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Linking lifestyles to productivity at work

How can employers know that they have the right healthcare strategy in place for their staff that can also help keep them productive?

05 June 2017
Helen Swire

The same modifiable risks that affect health also influence productivity. So, by investing in the health of your employees, you are effectively addressing the risks that are having an impact on your bottom line – a powerful connection to make.

 

Research from the latest Britain’s Healthiest Workplace (BHW) survey (developed by Vitality) found that, for the average company, the cost of lost productivity is approximately 9.6% of its wage bill, with the aver­age employee losing over 27.5 days of productive time each year due to ill health. While many organisations are aware that lost productivity has a significant financial cost, many are unaware of the steps they can take to reduce it.

 

Changing a company’s health culture

 

In our experience globally, we have found that programmes that have most impact on employee health are not simply bolt-ons to a business, they are fully integrated into workplace culture.

 

That means they are initiated both top-down – from a board and executive level – and bottom-up, by engaging employees in their own wellness. Our research shows that by reporting on workplace wellness programmes to the board alone increases participation by 112%.

 

The first thing to understand is the lifestyle and clinical risks to which your staff members are exposed, and segment them on the basis of their risk factors and their engagement with wellness overall.

 

Vitality uses its proprietary Vitality Age tool, and bespoke productivity model (which looks at 12 modifiable drivers of productivity loss) to do this, and we pay attention to risks such as smoking, lack of exercise, musculo­skeletal issues, and stress.

 

For example, a large company may have staff who are already engaged with wellness, as well as those who are chronically ill, plus a group that are not leading healthy lives and may be at risk – each has different motivators, needs and requires a bespoke solution to deliver optimal outcomes.

 

The second step is to initiate a suite of tailored interventions. This may mean different incentives for each group to motivate them and sustain change (the bottom-up approach) and communicating and delivering them via effective management training (the top-down approach).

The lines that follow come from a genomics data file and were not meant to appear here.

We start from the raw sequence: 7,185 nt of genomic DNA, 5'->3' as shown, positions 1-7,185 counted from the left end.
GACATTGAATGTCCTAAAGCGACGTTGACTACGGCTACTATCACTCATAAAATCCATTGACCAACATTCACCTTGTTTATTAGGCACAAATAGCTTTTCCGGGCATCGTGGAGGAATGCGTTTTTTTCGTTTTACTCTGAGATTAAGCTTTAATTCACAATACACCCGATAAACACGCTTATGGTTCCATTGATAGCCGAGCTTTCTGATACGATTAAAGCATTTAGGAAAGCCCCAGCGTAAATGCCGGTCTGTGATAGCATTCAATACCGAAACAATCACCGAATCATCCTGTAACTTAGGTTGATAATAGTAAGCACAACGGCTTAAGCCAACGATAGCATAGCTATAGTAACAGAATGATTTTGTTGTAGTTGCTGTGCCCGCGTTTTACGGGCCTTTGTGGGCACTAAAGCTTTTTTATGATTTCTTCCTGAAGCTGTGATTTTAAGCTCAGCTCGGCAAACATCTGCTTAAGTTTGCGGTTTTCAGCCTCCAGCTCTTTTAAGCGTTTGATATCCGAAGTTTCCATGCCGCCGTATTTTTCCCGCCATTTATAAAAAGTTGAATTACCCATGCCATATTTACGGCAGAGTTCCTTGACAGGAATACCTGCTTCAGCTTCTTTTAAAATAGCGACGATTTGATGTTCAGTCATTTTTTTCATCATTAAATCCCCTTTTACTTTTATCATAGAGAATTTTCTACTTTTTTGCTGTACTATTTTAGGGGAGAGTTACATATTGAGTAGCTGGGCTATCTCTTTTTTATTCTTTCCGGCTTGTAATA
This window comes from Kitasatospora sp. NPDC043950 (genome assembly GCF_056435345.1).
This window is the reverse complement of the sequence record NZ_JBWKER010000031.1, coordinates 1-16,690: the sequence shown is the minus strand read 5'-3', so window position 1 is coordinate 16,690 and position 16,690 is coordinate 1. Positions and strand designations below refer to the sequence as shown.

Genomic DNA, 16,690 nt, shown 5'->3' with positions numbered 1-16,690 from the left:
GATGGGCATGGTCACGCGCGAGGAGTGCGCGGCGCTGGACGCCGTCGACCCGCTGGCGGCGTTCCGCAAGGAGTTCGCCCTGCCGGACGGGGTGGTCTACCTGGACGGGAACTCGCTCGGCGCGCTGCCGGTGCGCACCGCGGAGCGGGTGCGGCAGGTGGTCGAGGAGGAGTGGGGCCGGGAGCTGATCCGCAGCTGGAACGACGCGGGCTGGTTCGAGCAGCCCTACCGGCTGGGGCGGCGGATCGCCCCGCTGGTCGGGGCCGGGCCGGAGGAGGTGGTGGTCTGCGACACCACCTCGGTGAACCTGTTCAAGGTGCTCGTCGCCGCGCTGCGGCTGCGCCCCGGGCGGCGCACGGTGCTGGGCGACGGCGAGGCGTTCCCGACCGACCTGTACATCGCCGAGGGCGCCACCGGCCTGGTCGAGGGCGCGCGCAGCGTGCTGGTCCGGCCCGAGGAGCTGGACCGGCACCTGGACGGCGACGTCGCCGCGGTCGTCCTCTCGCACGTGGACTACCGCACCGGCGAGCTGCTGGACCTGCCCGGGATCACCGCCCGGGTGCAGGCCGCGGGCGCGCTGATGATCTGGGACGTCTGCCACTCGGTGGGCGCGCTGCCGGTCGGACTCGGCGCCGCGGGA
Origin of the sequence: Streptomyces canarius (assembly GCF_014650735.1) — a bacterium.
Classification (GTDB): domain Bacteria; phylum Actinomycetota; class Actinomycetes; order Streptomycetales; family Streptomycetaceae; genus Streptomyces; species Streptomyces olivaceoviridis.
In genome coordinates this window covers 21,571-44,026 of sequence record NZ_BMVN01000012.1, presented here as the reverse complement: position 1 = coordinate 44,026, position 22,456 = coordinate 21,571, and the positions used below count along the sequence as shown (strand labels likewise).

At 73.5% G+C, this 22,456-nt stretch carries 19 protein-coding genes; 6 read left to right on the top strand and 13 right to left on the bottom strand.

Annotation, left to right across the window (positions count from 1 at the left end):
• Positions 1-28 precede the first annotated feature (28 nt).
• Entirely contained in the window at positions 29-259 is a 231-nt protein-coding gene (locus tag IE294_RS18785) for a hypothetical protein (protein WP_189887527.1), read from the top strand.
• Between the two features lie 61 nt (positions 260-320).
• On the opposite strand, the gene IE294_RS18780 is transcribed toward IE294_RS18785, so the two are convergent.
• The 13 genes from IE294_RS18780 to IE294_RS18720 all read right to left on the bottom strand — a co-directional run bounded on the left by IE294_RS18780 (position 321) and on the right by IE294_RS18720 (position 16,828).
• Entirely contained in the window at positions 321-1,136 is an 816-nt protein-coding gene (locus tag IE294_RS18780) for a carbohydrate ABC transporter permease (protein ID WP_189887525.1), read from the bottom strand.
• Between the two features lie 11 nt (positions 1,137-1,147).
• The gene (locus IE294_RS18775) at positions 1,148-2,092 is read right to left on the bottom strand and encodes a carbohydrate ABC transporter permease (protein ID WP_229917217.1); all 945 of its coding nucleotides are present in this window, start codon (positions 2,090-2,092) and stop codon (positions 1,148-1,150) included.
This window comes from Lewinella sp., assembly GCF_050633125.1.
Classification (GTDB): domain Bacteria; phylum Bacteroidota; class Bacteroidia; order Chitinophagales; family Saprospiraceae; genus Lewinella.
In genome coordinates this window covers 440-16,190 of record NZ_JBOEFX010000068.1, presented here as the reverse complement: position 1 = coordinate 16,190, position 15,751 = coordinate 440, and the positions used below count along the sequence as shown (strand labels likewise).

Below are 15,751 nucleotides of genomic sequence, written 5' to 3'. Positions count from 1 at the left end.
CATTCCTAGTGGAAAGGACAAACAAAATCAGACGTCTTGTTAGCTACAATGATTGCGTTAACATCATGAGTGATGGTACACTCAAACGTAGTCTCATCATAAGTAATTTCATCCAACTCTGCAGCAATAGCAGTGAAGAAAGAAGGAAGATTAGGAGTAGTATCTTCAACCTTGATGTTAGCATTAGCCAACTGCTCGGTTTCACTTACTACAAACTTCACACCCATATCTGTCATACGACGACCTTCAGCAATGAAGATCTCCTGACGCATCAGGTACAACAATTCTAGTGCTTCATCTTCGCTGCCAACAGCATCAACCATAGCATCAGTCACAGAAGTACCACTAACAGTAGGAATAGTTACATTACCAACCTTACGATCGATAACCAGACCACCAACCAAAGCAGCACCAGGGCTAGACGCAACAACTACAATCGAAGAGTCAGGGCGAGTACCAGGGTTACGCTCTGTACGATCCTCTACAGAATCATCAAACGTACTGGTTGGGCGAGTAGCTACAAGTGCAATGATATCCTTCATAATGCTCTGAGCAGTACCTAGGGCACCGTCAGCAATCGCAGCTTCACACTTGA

Whatever the individual health profiles of a workforce, certain benefits are proven to connect people with their own wellness. These include low-cost interventions such as providing fresh fruit in the workplace, and bicycle stor­age facilities, or allowing staff to take part in healthy activities during the working day (by going to the gym at lunchtime, for example), and extending benefits to employees’ families.

 

Through VitalityHealth, employers can offer a range of intelligent incen­tives to help staff get healthy: for example, discounted gym member­ship and activity trackers, as well as rewards to keep them motivated, such as weekly Starbucks drinks and cinema tickets.

 

The productivity pay-off

 

The third and final step is to measure the improvement in risk factors. That might mean monitoring the number of people who have given up smoking, who attend the gym regularly, or who lose weight. By tracking both absen­teeism and presenteeism, businesses can clearly see the benefits of their interventions, not just on staff health but on that of their business as well.

 

Using BHW data, for example, we see that the healthiest employees, as measured using our Vitality Age tool, have the equivalent of 33 days addi­tional productive time each year. Importantly, we also see the link between lifestyles and productiv­ity; employees who lose weight, or increased the amount of exercise they did for example, reduced their presen­teeism over the course of a year. The message is clear; improved health and lifestyles means improved productiv­ity. This is a win-win for both employ­ees and their organisation.


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